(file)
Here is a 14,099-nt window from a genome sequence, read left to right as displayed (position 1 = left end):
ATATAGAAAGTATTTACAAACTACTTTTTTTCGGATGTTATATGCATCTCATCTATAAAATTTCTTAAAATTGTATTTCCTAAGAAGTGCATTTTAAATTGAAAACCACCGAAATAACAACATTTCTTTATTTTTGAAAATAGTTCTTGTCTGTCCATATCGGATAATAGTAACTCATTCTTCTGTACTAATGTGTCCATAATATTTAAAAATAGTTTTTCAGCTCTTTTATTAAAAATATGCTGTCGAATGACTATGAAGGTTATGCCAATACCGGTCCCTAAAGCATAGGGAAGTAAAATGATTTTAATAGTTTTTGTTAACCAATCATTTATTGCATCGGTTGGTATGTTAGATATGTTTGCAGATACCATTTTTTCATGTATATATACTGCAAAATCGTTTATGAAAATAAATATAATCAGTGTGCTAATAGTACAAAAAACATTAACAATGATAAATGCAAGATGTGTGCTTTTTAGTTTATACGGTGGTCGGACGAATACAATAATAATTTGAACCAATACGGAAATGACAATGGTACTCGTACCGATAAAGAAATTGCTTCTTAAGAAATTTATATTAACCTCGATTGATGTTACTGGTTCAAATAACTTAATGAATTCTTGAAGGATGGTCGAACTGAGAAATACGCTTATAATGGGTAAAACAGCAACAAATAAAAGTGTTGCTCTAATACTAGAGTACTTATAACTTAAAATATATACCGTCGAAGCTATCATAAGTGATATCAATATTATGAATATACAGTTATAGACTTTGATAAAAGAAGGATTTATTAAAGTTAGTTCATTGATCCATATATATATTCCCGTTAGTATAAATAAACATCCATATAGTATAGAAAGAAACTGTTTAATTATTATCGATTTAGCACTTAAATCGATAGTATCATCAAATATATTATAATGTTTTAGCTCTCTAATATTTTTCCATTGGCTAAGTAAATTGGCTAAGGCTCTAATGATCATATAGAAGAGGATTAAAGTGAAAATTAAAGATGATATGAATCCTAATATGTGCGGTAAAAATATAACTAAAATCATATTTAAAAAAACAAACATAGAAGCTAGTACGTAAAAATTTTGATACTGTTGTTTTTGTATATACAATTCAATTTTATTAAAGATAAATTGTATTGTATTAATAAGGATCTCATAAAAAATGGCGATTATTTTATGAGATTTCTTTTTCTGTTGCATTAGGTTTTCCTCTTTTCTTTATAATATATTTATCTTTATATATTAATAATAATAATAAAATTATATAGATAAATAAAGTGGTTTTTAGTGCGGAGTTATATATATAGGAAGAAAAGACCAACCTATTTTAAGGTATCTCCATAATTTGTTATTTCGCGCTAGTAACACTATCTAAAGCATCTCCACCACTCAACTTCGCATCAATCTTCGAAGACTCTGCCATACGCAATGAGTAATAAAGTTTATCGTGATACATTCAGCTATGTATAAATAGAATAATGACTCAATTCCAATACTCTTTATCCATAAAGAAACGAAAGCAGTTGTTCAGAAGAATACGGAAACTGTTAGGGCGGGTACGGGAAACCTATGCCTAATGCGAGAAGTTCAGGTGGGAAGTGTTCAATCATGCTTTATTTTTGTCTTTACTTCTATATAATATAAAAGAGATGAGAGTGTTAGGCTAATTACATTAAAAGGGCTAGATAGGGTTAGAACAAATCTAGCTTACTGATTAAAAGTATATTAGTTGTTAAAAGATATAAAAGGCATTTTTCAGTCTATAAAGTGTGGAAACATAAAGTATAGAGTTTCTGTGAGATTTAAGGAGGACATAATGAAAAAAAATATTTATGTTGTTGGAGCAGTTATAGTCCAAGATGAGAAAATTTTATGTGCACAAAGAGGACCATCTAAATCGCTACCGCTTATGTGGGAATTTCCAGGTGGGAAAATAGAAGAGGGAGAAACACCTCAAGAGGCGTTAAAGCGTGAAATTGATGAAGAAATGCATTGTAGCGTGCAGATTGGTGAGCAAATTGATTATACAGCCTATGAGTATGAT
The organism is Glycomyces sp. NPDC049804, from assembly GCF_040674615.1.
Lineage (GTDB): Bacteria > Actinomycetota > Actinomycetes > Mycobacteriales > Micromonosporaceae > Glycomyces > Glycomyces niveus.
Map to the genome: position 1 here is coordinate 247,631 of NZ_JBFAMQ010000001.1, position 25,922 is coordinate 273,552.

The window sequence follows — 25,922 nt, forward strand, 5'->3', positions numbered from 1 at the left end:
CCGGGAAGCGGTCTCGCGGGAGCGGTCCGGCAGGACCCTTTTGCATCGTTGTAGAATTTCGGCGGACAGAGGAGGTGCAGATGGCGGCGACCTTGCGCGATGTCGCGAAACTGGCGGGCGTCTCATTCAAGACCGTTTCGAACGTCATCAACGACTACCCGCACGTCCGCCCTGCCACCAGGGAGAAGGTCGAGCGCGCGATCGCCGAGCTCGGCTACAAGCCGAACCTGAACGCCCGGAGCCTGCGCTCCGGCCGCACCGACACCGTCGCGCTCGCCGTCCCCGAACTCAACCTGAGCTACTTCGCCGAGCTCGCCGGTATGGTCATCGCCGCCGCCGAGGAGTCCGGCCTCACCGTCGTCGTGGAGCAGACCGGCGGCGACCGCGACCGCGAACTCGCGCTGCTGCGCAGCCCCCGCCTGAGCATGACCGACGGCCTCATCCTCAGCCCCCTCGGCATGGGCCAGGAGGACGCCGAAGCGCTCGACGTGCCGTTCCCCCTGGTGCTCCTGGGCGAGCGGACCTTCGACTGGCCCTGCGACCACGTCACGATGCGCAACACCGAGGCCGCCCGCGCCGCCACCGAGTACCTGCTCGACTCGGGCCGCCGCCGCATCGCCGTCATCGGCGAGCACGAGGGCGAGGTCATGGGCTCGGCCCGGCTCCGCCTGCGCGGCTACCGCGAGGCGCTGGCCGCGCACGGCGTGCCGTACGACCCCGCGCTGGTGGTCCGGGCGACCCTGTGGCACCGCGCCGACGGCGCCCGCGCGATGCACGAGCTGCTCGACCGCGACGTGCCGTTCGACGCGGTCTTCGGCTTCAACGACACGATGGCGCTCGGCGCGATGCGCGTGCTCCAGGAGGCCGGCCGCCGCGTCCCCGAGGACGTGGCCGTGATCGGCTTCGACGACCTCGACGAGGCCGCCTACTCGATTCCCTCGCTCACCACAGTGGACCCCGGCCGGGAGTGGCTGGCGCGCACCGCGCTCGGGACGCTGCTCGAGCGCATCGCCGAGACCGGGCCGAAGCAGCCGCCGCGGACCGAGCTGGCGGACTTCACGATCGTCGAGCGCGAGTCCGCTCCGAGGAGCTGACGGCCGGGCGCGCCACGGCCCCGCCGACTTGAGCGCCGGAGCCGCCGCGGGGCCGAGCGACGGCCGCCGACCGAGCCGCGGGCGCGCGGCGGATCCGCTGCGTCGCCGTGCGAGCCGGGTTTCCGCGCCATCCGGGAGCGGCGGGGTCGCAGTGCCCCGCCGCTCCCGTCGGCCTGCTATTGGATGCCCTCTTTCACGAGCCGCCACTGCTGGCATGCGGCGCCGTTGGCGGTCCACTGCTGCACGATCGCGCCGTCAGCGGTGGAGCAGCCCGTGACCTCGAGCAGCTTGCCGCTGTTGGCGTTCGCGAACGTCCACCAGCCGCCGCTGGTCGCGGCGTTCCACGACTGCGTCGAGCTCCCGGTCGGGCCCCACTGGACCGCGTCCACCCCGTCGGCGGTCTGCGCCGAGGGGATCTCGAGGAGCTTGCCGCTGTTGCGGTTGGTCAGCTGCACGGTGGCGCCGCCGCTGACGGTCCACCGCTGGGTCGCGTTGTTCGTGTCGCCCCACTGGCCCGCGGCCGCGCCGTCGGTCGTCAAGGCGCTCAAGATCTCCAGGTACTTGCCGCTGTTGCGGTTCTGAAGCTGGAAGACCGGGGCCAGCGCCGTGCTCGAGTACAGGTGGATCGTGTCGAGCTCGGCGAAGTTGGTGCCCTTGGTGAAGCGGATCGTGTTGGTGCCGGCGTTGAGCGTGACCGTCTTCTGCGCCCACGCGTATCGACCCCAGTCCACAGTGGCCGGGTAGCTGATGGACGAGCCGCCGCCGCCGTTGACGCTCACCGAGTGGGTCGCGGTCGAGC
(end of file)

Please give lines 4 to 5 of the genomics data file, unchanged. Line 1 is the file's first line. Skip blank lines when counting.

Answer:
Lineage (GTDB): Bacteria > Actinomycetota > Actinomycetes > Mycobacteriales > Micromonosporaceae > Glycomyces > Glycomyces niveus.
Map to the genome: position 1 here is coordinate 247,631 of NZ_JBFAMQ010000001.1, position 25,922 is coordinate 273,552.